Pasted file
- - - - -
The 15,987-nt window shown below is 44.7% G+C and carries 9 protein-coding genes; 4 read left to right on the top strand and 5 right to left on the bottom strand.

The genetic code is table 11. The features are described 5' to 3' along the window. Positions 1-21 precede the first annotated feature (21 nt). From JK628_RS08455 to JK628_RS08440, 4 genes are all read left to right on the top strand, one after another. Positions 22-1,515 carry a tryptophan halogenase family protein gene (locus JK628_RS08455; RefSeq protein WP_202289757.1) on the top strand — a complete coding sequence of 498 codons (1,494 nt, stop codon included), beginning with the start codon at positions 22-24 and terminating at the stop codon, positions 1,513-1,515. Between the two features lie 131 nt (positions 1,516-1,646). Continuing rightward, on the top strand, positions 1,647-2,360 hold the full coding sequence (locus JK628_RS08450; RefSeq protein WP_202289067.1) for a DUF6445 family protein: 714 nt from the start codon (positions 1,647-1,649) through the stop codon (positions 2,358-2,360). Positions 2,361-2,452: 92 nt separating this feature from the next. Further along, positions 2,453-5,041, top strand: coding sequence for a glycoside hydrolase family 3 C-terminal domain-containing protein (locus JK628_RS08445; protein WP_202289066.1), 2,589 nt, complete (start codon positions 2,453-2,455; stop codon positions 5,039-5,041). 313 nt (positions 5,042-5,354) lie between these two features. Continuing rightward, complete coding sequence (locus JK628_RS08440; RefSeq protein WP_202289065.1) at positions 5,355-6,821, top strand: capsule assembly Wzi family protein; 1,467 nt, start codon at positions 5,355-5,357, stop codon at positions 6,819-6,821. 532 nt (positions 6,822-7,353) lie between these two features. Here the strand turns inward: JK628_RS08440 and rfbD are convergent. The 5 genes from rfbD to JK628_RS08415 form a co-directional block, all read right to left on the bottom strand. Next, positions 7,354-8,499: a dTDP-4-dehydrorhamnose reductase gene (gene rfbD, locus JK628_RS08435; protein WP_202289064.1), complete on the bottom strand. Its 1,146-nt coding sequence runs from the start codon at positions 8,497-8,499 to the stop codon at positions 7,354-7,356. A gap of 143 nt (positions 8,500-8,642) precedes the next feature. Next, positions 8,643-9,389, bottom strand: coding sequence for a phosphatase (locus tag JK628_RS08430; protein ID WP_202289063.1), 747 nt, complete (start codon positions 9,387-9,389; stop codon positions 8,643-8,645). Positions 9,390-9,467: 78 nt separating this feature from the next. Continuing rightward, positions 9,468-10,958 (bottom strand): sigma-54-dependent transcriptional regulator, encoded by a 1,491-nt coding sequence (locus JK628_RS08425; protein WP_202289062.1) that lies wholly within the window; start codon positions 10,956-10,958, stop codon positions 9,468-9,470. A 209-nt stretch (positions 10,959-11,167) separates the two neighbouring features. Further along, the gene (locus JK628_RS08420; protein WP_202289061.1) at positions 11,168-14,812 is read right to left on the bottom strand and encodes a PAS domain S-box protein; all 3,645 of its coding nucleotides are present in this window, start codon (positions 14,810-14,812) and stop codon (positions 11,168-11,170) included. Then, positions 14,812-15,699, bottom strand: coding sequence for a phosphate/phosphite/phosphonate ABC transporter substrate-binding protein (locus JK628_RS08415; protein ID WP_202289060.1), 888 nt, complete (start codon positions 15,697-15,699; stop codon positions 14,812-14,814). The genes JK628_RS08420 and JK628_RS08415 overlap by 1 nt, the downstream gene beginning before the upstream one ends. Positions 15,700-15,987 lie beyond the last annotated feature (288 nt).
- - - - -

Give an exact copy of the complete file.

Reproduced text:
The 15,987-nt window shown below is 44.7% G+C and carries 9 protein-coding genes; 4 read left to right on the top strand and 5 right to left on the bottom strand.

The genetic code is table 11. The features are described 5' to 3' along the window. Positions 1-21 precede the first annotated feature (21 nt). From JK628_RS08455 to JK628_RS08440, 4 genes are all read left to right on the top strand, one after another. Positions 22-1,515 carry a tryptophan halogenase family protein gene (locus JK628_RS08455; RefSeq protein WP_202289757.1) on the top strand — a complete coding sequence of 498 codons (1,494 nt, stop codon included), beginning with the start codon at positions 22-24 and terminating at the stop codon, positions 1,513-1,515. Between the two features lie 131 nt (positions 1,516-1,646). Continuing rightward, on the top strand, positions 1,647-2,360 hold the full coding sequence (locus JK628_RS08450; RefSeq protein WP_202289067.1) for a DUF6445 family protein: 714 nt from the start codon (positions 1,647-1,649) through the stop codon (positions 2,358-2,360). Positions 2,361-2,452: 92 nt separating this feature from the next. Further along, positions 2,453-5,041, top strand: coding sequence for a glycoside hydrolase family 3 C-terminal domain-containing protein (locus JK628_RS08445; protein WP_202289066.1), 2,589 nt, complete (start codon positions 2,453-2,455; stop codon positions 5,039-5,041). 313 nt (positions 5,042-5,354) lie between these two features. Continuing rightward, complete coding sequence (locus JK628_RS08440; RefSeq protein WP_202289065.1) at positions 5,355-6,821, top strand: capsule assembly Wzi family protein; 1,467 nt, start codon at positions 5,355-5,357, stop codon at positions 6,819-6,821. 532 nt (positions 6,822-7,353) lie between these two features. Here the strand turns inward: JK628_RS08440 and rfbD are convergent. The 5 genes from rfbD to JK628_RS08415 form a co-directional block, all read right to left on the bottom strand. Next, positions 7,354-8,499: a dTDP-4-dehydrorhamnose reductase gene (gene rfbD, locus JK628_RS08435; protein WP_202289064.1), complete on the bottom strand. Its 1,146-nt coding sequence runs from the start codon at positions 8,497-8,499 to the stop codon at positions 7,354-7,356. A gap of 143 nt (positions 8,500-8,642) precedes the next feature. Next, positions 8,643-9,389, bottom strand: coding sequence for a phosphatase (locus tag JK628_RS08430; protein ID WP_202289063.1), 747 nt, complete (start codon positions 9,387-9,389; stop codon positions 8,643-8,645). Positions 9,390-9,467: 78 nt separating this feature from the next. Continuing rightward, positions 9,468-10,958 (bottom strand): sigma-54-dependent transcriptional regulator, encoded by a 1,491-nt coding sequence (locus JK628_RS08425; protein WP_202289062.1) that lies wholly within the window; start codon positions 10,956-10,958, stop codon positions 9,468-9,470. A 209-nt stretch (positions 10,959-11,167) separates the two neighbouring features. Further along, the gene (locus JK628_RS08420; protein WP_202289061.1) at positions 11,168-14,812 is read right to left on the bottom strand and encodes a PAS domain S-box protein; all 3,645 of its coding nucleotides are present in this window, start codon (positions 14,810-14,812) and stop codon (positions 11,168-11,170) included. Then, positions 14,812-15,699, bottom strand: coding sequence for a phosphate/phosphite/phosphonate ABC transporter substrate-binding protein (locus JK628_RS08415; protein ID WP_202289060.1), 888 nt, complete (start codon positions 15,697-15,699; stop codon positions 14,812-14,814). The genes JK628_RS08420 and JK628_RS08415 overlap by 1 nt, the downstream gene beginning before the upstream one ends. Positions 15,700-15,987 lie beyond the last annotated feature (288 nt).